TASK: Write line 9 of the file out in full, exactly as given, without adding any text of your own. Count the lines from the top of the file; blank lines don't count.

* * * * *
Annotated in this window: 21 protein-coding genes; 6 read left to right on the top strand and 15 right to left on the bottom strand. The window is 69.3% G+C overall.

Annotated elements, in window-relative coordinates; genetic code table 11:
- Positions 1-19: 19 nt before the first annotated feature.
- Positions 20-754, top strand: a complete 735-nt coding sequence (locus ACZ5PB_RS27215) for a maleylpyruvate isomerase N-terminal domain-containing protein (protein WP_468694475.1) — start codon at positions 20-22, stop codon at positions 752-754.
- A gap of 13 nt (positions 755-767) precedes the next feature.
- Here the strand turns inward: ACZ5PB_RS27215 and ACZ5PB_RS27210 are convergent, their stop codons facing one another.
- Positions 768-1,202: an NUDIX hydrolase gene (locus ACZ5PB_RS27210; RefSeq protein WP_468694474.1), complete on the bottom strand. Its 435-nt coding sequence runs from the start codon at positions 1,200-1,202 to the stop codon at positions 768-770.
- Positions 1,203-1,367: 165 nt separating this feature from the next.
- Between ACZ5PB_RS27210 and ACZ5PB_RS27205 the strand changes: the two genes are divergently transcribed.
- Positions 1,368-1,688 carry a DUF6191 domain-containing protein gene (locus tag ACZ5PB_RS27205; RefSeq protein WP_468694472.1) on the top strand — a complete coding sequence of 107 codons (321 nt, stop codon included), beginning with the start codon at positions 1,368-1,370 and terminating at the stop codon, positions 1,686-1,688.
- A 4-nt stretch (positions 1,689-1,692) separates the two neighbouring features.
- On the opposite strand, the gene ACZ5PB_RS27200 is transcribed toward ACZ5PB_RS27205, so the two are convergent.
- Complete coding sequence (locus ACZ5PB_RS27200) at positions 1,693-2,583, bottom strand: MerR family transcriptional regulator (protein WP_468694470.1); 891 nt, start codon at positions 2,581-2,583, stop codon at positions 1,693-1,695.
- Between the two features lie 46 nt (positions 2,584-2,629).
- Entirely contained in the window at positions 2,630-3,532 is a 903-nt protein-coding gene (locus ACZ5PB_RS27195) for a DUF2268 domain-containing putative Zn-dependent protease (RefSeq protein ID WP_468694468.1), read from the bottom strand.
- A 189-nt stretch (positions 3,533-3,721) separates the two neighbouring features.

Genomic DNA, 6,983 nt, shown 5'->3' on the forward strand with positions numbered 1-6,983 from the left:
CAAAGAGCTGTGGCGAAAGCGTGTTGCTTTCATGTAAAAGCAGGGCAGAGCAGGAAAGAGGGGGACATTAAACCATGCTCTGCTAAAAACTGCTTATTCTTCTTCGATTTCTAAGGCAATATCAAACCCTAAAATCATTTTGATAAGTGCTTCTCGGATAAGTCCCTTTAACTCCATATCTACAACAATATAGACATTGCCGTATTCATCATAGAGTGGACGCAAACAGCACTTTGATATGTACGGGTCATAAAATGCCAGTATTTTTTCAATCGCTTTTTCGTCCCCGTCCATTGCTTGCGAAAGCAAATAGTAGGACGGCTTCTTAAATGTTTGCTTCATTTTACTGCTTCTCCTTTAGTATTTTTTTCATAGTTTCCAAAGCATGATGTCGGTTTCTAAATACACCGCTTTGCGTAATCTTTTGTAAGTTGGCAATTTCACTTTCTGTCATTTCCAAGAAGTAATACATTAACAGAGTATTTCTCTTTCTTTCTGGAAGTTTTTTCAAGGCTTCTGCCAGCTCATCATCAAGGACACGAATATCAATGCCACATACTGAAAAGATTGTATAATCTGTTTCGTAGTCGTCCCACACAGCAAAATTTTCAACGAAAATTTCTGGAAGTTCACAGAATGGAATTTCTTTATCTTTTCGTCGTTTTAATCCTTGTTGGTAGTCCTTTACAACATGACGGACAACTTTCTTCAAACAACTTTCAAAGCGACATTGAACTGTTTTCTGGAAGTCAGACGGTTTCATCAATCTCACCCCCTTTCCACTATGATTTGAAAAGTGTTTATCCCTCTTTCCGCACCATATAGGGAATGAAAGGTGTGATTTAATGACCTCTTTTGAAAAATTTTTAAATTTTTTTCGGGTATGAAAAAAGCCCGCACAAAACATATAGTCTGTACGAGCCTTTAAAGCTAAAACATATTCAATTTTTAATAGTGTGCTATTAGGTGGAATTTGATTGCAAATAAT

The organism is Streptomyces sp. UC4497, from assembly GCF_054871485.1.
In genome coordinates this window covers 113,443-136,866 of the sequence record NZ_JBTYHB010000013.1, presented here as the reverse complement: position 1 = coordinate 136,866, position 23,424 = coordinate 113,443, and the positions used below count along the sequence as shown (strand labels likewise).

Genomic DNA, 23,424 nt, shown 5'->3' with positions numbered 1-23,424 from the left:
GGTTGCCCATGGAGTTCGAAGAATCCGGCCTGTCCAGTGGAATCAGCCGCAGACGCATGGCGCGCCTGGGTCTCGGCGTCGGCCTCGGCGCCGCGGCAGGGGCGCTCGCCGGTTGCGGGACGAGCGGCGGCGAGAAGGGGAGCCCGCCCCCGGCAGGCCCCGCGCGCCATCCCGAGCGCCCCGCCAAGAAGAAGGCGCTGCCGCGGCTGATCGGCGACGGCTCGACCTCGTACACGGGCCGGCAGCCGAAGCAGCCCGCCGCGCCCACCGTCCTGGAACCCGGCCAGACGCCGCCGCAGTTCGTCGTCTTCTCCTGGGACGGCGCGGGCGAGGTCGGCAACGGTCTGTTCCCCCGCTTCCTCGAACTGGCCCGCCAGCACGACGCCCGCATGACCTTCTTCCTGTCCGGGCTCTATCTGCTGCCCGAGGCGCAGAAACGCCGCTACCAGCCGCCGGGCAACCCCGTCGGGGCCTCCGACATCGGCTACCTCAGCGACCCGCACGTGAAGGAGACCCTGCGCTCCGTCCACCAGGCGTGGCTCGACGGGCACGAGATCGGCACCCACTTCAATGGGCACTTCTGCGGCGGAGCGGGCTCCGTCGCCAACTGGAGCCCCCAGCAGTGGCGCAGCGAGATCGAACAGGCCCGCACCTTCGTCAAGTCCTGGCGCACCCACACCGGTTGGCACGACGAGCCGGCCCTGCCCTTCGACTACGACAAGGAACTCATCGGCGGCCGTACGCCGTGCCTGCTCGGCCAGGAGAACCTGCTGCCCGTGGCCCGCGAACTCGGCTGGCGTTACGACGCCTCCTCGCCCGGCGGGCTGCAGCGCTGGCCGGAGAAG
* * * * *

- Between ACZ5PB_RS27210 and ACZ5PB_RS27205 the strand changes: the two genes are divergently transcribed.